You know offering health care to your employees is important, but do you know which plan is the best one to offer? In the debate of health savings accounts vs. health reimbursement agreements, how do you know which is the best option for your business? The answer, of course, depends on your employee’s needs.
Before you can choose, you need to understand both. Both options stem from the same philosophy, which is to provide members with affordable healthcare coverage that gives financial support to help them pay for their healthcare expenses. They’re designed to give members the information and resources they need to help them make informed healthcare decisions for themselves and their families while helping lower employer costs.
Breaking Down Health Savings Options
Typically, there are several different ways to offer health savings plans. In this blog we are going to break down the differences between a Health Savings Account (HAS) add Health Reimbursement Account (HRA.) Both have benefits and drawbacks for employees and employers and it is important to understand the differences.
What is an HSA and How Does it Work?
A Health Savings Account (HSA) is a type of personal savings account employees can set up to pay certain health care costs. An HSA allows employees to put money away and withdraw it tax-free, if they use it for qualified medical expenses, like deductibles, copayments, coinsurance, and more.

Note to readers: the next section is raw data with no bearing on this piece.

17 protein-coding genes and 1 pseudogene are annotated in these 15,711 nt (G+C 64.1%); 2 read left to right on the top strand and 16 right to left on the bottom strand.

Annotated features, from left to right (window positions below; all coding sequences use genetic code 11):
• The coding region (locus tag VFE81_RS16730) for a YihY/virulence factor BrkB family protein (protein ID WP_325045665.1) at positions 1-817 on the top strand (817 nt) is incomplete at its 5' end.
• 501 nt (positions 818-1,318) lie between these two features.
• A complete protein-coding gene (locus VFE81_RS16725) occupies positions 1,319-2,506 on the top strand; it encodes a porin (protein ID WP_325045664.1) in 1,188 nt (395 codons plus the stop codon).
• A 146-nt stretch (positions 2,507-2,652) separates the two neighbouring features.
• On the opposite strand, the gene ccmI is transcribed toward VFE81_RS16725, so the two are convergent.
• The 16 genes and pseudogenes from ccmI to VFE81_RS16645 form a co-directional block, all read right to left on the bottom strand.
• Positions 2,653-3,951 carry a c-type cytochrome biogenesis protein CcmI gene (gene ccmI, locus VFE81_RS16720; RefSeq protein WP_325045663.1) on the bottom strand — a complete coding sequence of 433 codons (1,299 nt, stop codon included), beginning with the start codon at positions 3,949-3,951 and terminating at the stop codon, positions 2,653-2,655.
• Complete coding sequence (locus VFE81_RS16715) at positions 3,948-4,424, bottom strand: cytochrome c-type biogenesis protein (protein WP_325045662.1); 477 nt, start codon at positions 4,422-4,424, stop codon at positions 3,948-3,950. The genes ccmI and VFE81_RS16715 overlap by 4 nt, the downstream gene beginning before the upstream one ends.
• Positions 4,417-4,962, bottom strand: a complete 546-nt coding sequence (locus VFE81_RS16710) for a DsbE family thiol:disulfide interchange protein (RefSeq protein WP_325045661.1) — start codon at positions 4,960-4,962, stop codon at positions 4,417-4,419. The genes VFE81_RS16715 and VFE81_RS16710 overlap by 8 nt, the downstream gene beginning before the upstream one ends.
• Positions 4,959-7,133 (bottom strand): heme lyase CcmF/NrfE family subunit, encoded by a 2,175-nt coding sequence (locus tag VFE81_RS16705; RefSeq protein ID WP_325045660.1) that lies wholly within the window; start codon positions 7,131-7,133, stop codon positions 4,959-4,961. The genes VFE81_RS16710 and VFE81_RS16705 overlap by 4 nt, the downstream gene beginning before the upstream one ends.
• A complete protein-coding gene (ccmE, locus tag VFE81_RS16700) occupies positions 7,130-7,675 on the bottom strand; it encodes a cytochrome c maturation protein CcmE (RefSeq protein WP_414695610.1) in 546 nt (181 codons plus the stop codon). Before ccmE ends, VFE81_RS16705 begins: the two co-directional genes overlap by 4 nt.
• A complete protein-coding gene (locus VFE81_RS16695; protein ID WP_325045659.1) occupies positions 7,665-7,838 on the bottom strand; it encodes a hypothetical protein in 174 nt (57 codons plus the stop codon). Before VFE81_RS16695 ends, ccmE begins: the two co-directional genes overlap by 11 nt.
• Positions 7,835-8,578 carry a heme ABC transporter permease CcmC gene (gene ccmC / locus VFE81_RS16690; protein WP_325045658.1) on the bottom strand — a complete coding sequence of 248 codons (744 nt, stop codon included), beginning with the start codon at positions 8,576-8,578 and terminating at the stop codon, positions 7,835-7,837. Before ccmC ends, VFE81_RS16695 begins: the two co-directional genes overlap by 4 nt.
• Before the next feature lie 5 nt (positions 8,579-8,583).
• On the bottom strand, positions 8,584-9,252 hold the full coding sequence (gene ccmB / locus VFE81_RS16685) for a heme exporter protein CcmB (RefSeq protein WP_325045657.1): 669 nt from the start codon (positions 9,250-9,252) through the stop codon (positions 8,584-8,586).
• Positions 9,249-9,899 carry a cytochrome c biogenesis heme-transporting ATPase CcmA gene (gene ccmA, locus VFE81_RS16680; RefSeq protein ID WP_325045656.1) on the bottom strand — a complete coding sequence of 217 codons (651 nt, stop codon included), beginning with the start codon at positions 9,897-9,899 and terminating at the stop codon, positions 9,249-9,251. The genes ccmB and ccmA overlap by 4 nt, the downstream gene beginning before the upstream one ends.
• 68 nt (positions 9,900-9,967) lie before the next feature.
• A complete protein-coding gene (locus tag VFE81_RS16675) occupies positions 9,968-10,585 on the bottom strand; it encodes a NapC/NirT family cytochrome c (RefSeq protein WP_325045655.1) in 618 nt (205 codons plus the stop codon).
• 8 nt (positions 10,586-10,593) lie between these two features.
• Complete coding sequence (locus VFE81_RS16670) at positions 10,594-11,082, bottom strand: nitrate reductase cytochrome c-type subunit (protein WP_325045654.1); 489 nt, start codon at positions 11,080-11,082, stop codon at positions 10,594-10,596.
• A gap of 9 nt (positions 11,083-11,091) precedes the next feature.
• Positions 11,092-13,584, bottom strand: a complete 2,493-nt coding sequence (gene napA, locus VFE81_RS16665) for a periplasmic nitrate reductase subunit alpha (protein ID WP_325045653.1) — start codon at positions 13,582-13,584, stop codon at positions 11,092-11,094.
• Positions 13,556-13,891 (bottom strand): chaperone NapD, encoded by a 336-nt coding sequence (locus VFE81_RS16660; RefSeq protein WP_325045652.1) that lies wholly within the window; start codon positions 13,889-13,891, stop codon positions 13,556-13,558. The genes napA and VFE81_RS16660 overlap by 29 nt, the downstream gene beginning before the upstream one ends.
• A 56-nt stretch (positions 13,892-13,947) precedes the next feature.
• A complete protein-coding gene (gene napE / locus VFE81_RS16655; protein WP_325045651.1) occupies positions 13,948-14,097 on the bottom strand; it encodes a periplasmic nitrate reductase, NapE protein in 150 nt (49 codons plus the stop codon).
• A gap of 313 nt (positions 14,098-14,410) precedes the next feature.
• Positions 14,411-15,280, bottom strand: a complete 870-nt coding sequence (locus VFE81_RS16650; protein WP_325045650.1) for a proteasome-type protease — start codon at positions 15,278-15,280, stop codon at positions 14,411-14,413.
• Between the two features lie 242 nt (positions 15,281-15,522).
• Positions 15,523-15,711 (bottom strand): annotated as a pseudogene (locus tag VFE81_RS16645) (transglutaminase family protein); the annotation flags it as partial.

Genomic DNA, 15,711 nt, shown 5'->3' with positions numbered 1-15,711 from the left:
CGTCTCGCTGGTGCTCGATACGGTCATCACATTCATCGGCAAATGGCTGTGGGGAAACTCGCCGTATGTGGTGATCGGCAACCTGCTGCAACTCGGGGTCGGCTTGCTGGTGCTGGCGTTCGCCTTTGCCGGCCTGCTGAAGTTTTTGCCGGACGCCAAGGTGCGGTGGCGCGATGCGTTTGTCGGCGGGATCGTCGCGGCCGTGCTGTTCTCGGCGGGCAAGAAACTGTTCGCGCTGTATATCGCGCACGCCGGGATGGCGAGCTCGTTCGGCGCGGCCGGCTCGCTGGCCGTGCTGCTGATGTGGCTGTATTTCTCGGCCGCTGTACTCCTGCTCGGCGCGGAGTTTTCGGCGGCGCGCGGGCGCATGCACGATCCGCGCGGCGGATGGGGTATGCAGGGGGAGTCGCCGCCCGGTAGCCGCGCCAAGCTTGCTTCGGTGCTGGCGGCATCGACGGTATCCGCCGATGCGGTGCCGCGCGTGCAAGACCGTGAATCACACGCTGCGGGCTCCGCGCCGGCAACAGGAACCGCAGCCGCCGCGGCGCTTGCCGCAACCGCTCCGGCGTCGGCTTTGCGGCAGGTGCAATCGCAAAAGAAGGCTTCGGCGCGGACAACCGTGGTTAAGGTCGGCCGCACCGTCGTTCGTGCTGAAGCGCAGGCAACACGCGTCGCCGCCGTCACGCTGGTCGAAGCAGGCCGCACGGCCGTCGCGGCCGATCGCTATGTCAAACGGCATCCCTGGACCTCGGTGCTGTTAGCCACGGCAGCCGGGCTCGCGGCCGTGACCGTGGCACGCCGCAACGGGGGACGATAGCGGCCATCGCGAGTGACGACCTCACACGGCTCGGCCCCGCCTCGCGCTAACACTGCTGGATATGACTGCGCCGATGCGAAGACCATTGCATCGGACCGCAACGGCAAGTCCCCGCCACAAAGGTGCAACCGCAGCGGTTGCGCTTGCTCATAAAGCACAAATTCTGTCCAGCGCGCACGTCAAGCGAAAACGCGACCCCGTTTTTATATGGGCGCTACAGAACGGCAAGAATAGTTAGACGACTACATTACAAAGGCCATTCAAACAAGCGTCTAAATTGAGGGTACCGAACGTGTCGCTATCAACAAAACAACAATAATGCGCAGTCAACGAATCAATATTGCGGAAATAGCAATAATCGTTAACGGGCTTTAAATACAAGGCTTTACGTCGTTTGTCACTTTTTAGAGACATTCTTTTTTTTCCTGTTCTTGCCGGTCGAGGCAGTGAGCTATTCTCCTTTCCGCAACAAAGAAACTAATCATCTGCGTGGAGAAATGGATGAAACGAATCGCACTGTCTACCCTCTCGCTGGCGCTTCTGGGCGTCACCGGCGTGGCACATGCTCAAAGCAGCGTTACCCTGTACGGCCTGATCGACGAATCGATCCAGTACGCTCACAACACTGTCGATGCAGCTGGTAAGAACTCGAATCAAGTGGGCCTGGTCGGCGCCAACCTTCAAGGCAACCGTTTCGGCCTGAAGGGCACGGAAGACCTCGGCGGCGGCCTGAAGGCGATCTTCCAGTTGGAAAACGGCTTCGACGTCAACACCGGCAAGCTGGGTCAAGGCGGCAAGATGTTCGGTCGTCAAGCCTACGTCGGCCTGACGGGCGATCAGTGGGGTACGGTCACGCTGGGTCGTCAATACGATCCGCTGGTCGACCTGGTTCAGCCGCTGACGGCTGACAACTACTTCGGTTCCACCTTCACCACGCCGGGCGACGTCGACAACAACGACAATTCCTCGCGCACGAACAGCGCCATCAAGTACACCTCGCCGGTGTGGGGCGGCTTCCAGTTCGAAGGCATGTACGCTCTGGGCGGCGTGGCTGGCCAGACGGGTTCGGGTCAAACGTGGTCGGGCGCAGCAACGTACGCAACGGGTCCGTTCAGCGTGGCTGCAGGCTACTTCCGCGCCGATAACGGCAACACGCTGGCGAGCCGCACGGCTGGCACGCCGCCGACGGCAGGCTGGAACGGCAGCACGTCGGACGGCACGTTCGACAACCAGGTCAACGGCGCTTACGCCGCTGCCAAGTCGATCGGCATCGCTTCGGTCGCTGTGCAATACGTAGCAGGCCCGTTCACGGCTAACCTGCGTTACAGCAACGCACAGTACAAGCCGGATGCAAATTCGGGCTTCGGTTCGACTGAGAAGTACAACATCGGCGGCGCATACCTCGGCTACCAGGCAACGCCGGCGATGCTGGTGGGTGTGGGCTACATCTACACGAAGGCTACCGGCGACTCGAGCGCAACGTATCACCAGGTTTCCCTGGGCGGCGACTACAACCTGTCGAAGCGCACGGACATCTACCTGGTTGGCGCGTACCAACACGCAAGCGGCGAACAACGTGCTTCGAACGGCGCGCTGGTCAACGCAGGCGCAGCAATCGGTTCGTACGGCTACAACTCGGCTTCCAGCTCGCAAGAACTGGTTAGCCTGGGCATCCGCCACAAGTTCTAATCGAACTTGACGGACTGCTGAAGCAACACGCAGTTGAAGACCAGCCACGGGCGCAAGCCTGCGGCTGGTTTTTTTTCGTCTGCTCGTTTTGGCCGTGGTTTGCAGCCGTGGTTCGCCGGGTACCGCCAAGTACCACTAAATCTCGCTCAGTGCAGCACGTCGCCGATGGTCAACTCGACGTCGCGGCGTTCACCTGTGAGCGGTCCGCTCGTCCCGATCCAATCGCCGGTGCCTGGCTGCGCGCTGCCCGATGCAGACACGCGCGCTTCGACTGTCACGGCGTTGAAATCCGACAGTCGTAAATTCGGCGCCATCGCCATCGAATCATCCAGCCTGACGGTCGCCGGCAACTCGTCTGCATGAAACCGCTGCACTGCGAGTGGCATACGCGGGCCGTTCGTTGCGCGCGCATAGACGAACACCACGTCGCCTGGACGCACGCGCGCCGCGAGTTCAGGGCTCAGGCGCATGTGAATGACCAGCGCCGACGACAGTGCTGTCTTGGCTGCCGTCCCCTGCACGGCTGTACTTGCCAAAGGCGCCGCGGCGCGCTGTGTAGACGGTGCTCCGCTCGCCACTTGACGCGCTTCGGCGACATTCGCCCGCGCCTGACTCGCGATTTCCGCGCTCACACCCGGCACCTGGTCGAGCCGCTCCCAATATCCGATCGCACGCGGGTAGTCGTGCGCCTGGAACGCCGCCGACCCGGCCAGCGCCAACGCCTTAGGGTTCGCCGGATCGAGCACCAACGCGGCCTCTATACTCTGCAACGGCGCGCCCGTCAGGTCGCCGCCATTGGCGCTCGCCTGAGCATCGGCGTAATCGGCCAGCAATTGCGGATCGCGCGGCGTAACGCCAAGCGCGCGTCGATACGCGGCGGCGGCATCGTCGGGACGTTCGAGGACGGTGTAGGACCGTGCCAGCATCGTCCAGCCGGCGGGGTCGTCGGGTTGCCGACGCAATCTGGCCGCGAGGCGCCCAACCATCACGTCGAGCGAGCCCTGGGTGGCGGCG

HSAs are accounts to which employees and employers can contribute money. However, employees are eligible to contribute to an HSA only if they have a qualifying high deductible (HDHP). As employers, you can offer an HDHP with an HSA as a workplace benefit.
With an HSA, employees reap the tax benefits. They can leave their HSA money invested from year to year, and it will grow tax-free if they don’t take it out to pay for healthcare expenses. Also, the HSA is theirs to keep even if they leave your company. However, if they withdraw funds for anything other than healthcare costs and they’re younger than 65, they’ll pay a 20% tax penalty on the money.
The IRS establishes the rules for what counts as HSA-eligible expenses. This includes most medical and dental expenses, eye care, and hearing aids.
The beautiful thing about an HSA program is that it gives employees more control. Employees can own and control their HSA, giving them more freedom and flexibility in managing their accounts.
Employees have the option to open an HSA without an employer if they have a qualifying high-deductible health plan.
Employees can contribute money to an HSA up to the annual contribution limits. They don’t have to rely on you to make contributions.
HSAs provide triple tax benefits. Contributions are tax-deductible in the year they make them, money invested in their HSA grows tax-free, and the money in their account can be withdrawn for qualifying medical expenses without owing taxes.
HSAs are not using it or losing it. They can keep their money even if they don’t spend it during the year.